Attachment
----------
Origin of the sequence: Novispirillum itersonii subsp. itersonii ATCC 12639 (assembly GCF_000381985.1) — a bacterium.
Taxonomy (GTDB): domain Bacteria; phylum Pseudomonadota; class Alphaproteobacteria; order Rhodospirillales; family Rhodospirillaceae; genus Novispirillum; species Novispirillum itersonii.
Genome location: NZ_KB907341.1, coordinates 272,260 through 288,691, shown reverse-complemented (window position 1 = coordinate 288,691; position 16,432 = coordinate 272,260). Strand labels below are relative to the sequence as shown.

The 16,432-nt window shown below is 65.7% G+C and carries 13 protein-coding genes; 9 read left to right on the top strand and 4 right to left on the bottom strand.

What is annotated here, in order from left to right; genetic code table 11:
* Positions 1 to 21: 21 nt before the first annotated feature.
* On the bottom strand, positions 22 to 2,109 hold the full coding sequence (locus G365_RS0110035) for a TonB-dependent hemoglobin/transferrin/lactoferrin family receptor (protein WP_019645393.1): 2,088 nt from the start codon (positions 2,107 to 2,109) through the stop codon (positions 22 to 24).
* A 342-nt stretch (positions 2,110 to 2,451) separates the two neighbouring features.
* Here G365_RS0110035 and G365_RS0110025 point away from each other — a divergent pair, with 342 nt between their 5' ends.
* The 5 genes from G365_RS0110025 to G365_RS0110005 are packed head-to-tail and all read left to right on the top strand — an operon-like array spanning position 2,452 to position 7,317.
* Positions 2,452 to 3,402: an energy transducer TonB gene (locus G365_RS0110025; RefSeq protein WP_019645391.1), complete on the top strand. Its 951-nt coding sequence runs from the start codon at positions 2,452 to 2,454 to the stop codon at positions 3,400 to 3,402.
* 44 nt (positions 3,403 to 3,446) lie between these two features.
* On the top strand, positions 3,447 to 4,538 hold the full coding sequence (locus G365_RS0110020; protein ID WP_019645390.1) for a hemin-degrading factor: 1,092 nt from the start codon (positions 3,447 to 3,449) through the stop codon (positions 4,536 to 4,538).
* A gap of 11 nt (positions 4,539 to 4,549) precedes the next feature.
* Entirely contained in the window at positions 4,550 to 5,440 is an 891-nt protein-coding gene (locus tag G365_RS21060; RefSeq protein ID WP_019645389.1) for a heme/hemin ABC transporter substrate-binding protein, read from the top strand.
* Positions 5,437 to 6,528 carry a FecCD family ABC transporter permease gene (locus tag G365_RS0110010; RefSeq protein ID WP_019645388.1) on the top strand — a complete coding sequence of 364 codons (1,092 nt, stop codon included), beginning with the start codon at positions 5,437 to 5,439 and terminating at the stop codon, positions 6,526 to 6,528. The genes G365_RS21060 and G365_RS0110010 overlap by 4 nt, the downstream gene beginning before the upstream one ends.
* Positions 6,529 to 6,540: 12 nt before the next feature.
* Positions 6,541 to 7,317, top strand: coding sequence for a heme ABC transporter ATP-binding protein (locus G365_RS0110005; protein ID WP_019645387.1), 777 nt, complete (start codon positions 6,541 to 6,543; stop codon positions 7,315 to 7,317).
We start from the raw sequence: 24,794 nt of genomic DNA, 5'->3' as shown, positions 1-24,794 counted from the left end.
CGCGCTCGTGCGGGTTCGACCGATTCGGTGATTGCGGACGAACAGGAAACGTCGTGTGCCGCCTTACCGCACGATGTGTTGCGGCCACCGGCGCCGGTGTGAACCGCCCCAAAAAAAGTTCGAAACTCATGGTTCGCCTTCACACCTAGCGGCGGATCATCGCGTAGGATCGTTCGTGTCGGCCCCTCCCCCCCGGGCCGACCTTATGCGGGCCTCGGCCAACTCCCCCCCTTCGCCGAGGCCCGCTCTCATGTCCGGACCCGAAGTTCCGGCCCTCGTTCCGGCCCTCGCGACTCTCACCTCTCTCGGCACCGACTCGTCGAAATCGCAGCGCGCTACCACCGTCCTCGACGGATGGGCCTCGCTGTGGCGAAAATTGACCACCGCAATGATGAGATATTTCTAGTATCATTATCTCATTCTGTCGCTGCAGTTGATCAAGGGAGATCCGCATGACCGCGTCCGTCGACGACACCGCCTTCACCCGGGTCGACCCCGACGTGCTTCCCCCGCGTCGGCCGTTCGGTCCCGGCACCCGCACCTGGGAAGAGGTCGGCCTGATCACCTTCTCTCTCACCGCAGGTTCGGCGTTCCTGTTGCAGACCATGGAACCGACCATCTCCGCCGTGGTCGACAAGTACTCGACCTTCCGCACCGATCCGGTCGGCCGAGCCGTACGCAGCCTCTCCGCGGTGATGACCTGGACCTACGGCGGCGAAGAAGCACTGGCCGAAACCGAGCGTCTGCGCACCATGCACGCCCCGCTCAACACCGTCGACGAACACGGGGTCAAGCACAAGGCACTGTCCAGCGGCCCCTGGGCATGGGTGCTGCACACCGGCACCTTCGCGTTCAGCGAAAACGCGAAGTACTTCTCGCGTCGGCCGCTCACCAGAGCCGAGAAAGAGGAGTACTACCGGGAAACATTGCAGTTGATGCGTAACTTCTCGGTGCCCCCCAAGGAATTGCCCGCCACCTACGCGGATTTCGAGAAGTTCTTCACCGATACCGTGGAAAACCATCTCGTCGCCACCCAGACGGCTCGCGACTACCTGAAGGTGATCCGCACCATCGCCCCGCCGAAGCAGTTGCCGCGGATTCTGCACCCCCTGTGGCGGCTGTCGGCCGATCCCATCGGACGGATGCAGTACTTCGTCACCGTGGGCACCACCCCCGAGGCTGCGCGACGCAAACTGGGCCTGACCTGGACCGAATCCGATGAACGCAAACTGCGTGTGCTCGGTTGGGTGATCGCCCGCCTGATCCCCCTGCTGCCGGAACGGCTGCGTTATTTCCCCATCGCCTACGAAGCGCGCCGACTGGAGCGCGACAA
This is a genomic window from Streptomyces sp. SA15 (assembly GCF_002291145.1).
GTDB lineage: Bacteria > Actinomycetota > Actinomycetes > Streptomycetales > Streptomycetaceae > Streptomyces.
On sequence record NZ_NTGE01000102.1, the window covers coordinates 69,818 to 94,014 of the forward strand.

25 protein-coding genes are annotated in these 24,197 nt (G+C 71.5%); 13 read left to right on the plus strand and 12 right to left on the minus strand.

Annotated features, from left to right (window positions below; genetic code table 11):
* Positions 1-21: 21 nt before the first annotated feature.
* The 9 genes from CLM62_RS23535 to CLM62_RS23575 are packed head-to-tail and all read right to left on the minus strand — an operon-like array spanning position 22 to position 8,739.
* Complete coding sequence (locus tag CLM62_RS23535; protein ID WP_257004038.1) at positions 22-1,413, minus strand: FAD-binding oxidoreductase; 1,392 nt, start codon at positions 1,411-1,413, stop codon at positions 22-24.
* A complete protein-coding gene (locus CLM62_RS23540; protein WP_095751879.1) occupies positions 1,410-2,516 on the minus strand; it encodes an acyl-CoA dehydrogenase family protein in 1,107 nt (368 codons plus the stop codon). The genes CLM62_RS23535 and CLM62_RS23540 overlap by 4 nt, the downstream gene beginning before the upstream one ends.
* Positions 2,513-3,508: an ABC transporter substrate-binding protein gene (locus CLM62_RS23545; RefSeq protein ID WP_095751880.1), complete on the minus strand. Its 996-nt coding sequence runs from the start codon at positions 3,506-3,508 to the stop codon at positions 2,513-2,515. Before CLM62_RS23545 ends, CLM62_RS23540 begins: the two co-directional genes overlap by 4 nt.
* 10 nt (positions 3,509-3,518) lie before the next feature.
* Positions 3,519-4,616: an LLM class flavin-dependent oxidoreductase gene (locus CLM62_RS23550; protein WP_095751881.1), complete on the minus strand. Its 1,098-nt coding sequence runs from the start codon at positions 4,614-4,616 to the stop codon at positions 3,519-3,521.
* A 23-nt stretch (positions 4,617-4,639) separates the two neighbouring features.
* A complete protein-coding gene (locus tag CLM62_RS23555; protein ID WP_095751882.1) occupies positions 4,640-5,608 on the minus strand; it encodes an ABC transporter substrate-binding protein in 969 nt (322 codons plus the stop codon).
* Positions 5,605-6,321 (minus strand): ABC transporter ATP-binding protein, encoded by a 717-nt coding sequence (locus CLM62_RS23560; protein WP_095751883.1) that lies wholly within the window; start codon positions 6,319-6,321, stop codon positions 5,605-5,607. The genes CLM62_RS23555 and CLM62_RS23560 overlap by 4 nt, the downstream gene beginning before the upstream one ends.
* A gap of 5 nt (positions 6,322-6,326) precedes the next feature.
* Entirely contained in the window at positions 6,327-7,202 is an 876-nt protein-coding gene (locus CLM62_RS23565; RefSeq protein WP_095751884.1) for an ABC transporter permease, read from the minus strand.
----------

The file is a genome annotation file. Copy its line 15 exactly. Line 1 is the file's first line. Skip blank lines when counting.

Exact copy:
* Entirely contained in the window at positions 4,550 to 5,440 is an 891-nt protein-coding gene (locus tag G365_RS21060; RefSeq protein ID WP_019645389.1) for a heme/hemin ABC transporter substrate-binding protein, read from the top strand.